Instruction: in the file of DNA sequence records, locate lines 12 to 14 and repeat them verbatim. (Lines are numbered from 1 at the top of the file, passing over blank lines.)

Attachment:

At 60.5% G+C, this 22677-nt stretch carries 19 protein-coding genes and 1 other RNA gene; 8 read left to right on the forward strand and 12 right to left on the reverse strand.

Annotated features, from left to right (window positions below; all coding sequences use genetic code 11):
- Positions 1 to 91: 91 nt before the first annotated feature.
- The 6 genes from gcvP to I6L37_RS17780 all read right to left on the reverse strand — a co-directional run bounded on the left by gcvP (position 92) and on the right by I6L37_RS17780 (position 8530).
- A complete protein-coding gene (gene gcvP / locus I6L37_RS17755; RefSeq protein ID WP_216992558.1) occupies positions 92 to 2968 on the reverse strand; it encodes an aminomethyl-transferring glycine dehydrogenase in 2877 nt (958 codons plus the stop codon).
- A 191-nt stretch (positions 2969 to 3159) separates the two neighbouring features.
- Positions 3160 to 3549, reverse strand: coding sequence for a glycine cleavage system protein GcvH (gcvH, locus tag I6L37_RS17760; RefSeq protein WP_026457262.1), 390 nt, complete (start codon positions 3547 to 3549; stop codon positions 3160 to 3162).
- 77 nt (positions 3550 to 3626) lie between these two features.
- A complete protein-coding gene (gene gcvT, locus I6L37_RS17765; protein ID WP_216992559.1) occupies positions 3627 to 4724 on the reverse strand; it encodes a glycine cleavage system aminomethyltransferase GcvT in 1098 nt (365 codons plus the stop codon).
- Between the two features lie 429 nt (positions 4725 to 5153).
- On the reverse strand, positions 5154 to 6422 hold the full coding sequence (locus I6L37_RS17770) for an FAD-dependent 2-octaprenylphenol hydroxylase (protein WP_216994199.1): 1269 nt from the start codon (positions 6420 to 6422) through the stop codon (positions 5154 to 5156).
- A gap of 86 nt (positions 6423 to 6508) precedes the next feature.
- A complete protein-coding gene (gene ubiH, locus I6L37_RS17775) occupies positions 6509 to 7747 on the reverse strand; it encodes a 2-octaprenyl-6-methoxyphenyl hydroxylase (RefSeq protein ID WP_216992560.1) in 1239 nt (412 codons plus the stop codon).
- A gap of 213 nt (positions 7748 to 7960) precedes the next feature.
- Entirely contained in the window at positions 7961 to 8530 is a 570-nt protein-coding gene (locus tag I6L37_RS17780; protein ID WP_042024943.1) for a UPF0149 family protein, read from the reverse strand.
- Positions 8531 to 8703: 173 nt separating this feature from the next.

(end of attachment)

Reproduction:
- A gap of 86 nt (positions 6423 to 6508) precedes the next feature.
- A complete protein-coding gene (gene ubiH, locus I6L37_RS17775) occupies positions 6509 to 7747 on the reverse strand; it encodes a 2-octaprenyl-6-methoxyphenyl hydroxylase (RefSeq protein ID WP_216992560.1) in 1239 nt (412 codons plus the stop codon).
- A gap of 213 nt (positions 7748 to 7960) precedes the next feature.